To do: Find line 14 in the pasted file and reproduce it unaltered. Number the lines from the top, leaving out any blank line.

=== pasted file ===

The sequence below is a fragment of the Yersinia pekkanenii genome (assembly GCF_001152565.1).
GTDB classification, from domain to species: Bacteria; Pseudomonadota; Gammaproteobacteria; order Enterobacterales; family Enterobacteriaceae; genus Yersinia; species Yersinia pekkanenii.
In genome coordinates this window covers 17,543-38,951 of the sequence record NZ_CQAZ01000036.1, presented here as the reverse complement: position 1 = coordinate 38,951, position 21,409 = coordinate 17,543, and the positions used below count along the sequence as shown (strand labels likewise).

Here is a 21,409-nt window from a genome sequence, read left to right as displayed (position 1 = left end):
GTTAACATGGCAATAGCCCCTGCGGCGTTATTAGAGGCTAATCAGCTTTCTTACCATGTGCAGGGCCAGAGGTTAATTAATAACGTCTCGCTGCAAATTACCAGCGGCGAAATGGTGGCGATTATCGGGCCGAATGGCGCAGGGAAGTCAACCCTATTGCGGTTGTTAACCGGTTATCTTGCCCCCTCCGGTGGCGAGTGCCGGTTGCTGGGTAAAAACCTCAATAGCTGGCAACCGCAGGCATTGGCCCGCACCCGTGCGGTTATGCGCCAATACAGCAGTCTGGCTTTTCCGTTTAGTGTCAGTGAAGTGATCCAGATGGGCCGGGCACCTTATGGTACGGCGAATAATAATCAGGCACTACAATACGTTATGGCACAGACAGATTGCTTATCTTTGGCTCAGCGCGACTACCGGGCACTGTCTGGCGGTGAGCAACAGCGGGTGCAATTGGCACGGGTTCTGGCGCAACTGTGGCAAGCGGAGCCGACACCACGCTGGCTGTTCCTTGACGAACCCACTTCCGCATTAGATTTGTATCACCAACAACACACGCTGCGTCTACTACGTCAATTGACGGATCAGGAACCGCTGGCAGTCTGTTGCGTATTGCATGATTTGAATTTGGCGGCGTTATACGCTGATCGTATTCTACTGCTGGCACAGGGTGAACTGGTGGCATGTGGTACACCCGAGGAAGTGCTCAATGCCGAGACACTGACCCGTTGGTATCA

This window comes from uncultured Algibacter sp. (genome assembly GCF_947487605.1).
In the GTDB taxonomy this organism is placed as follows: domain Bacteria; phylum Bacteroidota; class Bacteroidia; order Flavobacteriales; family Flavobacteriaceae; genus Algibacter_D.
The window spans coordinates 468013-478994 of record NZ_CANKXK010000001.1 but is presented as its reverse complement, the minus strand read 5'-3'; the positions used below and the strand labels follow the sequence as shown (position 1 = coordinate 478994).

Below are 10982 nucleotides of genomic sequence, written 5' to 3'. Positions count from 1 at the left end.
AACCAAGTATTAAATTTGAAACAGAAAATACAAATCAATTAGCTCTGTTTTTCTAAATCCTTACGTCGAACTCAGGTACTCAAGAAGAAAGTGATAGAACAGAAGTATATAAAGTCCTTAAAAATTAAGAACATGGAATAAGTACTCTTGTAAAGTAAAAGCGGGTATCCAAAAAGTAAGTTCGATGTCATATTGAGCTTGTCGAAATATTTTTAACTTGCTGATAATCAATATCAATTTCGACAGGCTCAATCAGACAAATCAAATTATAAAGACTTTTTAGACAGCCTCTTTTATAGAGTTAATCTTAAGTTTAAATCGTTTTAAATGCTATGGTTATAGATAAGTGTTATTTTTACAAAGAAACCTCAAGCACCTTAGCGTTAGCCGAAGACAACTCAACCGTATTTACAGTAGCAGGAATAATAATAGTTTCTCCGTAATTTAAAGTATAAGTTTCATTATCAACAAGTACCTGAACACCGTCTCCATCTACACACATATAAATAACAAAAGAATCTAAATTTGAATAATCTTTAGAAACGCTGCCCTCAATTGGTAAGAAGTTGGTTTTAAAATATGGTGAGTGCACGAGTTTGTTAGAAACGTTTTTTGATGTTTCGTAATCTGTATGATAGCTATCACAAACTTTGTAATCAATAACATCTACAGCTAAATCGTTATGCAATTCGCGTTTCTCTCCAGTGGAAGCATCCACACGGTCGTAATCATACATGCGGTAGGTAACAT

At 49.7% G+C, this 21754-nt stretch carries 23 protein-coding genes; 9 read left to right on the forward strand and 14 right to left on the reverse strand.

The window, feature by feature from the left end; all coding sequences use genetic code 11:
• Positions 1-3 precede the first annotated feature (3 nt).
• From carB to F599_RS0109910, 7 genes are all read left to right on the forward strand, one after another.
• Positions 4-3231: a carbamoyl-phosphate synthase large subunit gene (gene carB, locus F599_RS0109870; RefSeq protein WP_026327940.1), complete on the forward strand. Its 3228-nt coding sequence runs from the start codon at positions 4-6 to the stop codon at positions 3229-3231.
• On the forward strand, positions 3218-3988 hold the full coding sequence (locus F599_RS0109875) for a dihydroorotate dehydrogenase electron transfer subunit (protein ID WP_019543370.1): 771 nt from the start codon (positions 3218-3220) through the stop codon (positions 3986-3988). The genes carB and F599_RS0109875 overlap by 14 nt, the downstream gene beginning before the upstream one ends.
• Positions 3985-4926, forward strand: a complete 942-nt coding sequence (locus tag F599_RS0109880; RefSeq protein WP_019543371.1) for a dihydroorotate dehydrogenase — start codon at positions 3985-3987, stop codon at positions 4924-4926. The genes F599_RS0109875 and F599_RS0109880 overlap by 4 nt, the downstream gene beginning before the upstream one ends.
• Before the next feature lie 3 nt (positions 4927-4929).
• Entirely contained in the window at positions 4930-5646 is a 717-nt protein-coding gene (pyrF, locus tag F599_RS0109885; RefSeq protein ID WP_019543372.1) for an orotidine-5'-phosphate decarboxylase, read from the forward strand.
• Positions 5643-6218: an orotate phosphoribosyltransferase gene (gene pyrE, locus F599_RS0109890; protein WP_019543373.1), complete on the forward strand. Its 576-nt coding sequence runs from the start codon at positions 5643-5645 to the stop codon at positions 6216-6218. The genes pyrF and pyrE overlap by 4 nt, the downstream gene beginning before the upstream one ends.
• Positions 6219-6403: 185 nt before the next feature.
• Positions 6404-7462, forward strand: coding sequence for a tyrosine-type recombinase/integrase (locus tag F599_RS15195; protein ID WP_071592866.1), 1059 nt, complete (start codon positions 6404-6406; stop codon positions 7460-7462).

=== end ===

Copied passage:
• From carB to F599_RS0109910, 7 genes are all read left to right on the forward strand, one after another.